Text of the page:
Excerpt from fund manager John Hussman's weekly essay on the U.S. market, in which he attacks the notion that stocks are cheap based on the "Fed Model" (compare the yield on Treasuries to the earnings yield on stocks):
...the loose one-to-one correlation between the forward operating yield and the 10-year Treasury yield is largely an artifact of stocks having been deeply undervalued in the early 1980's and profoundly overvalued by the late 1990's. So yes, interest rates fell during that period, but stock yields fell far more than can be attributed to the decline in interest rates alone. To attribute the entire decline in yields to interest rates as if it is a “fair value” relationship is to introduce a profound “omitted variables” bias into the whole analysis, which is exactly what the Fed Model does.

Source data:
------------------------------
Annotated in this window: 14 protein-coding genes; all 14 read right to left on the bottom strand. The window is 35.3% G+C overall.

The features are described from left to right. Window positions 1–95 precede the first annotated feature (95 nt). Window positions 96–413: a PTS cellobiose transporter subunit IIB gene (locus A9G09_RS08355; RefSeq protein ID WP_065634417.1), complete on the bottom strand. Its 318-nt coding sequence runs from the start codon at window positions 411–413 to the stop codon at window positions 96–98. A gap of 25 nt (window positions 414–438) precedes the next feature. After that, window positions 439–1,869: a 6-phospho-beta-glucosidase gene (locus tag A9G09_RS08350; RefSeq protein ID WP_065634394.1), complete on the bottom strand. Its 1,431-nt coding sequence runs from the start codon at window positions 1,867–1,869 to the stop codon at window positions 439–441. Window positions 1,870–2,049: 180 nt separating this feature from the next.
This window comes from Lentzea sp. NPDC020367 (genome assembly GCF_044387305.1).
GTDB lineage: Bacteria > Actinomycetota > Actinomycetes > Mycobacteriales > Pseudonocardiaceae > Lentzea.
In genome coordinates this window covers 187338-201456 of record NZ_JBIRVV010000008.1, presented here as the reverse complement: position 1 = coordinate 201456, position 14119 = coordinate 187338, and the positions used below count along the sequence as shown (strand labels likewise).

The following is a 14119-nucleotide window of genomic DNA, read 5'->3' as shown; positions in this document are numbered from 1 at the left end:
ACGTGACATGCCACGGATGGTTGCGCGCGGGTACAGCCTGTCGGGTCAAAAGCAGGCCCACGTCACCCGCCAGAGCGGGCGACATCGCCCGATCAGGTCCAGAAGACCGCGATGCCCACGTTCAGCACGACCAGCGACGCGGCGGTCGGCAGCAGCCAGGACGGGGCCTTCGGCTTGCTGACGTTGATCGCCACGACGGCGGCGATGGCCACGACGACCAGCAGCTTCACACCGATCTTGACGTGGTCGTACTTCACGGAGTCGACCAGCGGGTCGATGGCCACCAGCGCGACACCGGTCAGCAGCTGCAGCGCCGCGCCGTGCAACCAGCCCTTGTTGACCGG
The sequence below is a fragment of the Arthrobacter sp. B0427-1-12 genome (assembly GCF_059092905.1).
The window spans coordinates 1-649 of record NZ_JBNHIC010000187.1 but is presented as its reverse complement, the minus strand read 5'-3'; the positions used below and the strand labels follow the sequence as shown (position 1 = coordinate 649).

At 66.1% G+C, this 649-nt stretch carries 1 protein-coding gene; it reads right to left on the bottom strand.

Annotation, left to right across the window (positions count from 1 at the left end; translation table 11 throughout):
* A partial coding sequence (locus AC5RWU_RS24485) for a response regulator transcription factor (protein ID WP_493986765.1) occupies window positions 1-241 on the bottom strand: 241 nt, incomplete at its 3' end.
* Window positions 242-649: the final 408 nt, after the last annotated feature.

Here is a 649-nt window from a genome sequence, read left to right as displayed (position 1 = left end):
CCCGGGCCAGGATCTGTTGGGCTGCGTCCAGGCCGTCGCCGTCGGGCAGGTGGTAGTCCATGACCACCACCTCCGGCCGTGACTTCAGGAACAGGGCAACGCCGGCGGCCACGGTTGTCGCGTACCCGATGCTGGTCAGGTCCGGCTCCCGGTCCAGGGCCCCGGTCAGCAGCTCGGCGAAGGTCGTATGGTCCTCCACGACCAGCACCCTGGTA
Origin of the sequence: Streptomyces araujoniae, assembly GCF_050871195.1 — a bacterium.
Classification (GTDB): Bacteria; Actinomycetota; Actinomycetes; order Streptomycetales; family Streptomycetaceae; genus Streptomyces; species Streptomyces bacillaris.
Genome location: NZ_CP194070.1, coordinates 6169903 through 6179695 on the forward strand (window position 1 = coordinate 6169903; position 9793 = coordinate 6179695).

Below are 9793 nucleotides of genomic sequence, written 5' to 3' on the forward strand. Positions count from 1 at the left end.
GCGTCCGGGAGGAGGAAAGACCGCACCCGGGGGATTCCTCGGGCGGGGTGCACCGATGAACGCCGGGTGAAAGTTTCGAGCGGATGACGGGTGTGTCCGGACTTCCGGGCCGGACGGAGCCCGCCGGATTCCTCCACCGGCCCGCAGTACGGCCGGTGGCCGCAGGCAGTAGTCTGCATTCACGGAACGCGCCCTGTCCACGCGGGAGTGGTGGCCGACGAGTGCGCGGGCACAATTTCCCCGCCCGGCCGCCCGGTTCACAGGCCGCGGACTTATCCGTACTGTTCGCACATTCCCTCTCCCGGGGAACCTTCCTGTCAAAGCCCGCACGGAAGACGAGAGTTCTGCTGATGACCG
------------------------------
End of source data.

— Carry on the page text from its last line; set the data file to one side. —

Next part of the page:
One can quickly validate that criticism (and invalidate the Fed Model) by noting that there is nothing close to a one-to-one relationship between interest rates and earnings yields – normalized or not – in historical data prior to 1980.
In short, the valuation tools upon which Wall Street analysts increasingly base their analysis are, in fact, pure unadulterated garbage. Over time, investors will discover this along with a good deal of pain.